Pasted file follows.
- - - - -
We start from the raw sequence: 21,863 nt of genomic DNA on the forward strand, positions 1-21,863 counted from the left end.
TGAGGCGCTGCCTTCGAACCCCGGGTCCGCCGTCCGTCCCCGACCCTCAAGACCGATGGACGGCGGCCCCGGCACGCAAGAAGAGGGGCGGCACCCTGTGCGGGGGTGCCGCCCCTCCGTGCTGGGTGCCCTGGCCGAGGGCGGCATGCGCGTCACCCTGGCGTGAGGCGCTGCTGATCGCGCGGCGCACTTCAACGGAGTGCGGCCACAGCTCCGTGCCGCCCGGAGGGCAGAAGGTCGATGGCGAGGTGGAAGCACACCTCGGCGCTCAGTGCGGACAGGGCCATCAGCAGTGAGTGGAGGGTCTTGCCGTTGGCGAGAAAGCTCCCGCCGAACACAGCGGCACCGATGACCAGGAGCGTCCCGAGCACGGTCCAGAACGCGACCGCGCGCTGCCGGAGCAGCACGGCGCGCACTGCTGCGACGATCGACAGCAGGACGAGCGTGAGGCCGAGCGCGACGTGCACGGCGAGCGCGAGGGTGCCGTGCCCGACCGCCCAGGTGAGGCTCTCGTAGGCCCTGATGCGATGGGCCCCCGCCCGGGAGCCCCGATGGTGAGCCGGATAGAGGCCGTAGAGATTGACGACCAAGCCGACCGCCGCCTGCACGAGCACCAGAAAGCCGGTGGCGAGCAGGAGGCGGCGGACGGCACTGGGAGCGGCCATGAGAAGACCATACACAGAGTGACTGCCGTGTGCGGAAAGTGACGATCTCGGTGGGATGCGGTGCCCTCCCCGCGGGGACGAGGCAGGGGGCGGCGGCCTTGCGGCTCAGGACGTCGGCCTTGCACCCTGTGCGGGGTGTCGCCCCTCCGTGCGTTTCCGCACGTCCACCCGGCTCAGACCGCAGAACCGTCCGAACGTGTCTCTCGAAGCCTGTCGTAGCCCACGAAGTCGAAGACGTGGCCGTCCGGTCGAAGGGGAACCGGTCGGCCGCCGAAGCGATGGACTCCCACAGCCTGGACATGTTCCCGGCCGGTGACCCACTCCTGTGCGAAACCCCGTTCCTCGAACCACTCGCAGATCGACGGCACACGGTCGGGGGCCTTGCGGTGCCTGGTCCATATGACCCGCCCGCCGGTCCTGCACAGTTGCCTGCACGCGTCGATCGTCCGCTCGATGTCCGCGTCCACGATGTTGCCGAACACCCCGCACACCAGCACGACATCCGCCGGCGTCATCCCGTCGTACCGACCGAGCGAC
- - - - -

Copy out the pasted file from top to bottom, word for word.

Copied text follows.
We start from the raw sequence: 21,863 nt of genomic DNA on the forward strand, positions 1-21,863 counted from the left end.
TGAGGCGCTGCCTTCGAACCCCGGGTCCGCCGTCCGTCCCCGACCCTCAAGACCGATGGACGGCGGCCCCGGCACGCAAGAAGAGGGGCGGCACCCTGTGCGGGGGTGCCGCCCCTCCGTGCTGGGTGCCCTGGCCGAGGGCGGCATGCGCGTCACCCTGGCGTGAGGCGCTGCTGATCGCGCGGCGCACTTCAACGGAGTGCGGCCACAGCTCCGTGCCGCCCGGAGGGCAGAAGGTCGATGGCGAGGTGGAAGCACACCTCGGCGCTCAGTGCGGACAGGGCCATCAGCAGTGAGTGGAGGGTCTTGCCGTTGGCGAGAAAGCTCCCGCCGAACACAGCGGCACCGATGACCAGGAGCGTCCCGAGCACGGTCCAGAACGCGACCGCGCGCTGCCGGAGCAGCACGGCGCGCACTGCTGCGACGATCGACAGCAGGACGAGCGTGAGGCCGAGCGCGACGTGCACGGCGAGCGCGAGGGTGCCGTGCCCGACCGCCCAGGTGAGGCTCTCGTAGGCCCTGATGCGATGGGCCCCCGCCCGGGAGCCCCGATGGTGAGCCGGATAGAGGCCGTAGAGATTGACGACCAAGCCGACCGCCGCCTGCACGAGCACCAGAAAGCCGGTGGCGAGCAGGAGGCGGCGGACGGCACTGGGAGCGGCCATGAGAAGACCATACACAGAGTGACTGCCGTGTGCGGAAAGTGACGATCTCGGTGGGATGCGGTGCCCTCCCCGCGGGGACGAGGCAGGGGGCGGCGGCCTTGCGGCTCAGGACGTCGGCCTTGCACCCTGTGCGGGGTGTCGCCCCTCCGTGCGTTTCCGCACGTCCACCCGGCTCAGACCGCAGAACCGTCCGAACGTGTCTCTCGAAGCCTGTCGTAGCCCACGAAGTCGAAGACGTGGCCGTCCGGTCGAAGGGGAACCGGTCGGCCGCCGAAGCGATGGACTCCCACAGCCTGGACATGTTCCCGGCCGGTGACCCACTCCTGTGCGAAACCCCGTTCCTCGAACCACTCGCAGATCGACGGCACACGGTCGGGGGCCTTGCGGTGCCTGGTCCATATGACCCGCCCGCCGGTCCTGCACAGTTGCCTGCACGCGTCGATCGTCCGCTCGATGTCCGCGTCCACGATGTTGCCGAACACCCCGCACACCAGCACGACATCCGCCGGCGTCATCCCGTCGTACCGACCGAGCGAC